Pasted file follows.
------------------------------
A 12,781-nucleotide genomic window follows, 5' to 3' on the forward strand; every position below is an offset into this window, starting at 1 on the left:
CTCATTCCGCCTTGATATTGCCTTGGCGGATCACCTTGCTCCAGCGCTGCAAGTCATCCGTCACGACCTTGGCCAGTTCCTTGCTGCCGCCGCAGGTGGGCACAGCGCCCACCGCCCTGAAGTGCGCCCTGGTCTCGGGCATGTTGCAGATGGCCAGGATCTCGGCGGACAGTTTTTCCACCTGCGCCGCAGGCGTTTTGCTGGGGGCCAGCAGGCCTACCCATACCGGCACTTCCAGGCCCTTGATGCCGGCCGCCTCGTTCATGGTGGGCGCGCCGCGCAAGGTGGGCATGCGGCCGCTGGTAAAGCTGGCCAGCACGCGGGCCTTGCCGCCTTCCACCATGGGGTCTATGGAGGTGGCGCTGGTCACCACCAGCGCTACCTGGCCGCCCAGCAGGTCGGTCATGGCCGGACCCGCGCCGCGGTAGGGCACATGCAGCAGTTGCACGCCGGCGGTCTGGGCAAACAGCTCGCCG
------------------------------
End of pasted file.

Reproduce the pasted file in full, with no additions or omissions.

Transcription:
A 12,781-nucleotide genomic window follows, 5' to 3' on the forward strand; every position below is an offset into this window, starting at 1 on the left:
CTCATTCCGCCTTGATATTGCCTTGGCGGATCACCTTGCTCCAGCGCTGCAAGTCATCCGTCACGACCTTGGCCAGTTCCTTGCTGCCGCCGCAGGTGGGCACAGCGCCCACCGCCCTGAAGTGCGCCCTGGTCTCGGGCATGTTGCAGATGGCCAGGATCTCGGCGGACAGTTTTTCCACCTGCGCCGCAGGCGTTTTGCTGGGGGCCAGCAGGCCTACCCATACCGGCACTTCCAGGCCCTTGATGCCGGCCGCCTCGTTCATGGTGGGCGCGCCGCGCAAGGTGGGCATGCGGCCGCTGGTAAAGCTGGCCAGCACGCGGGCCTTGCCGCCTTCCACCATGGGGTCTATGGAGGTGGCGCTGGTCACCACCAGCGCTACCTGGCCGCCCAGCAGGTCGGTCATGGCCGGACCCGCGCCGCGGTAGGGCACATGCAGCAGTTGCACGCCGGCGGTCTGGGCAAACAGCTCGCCG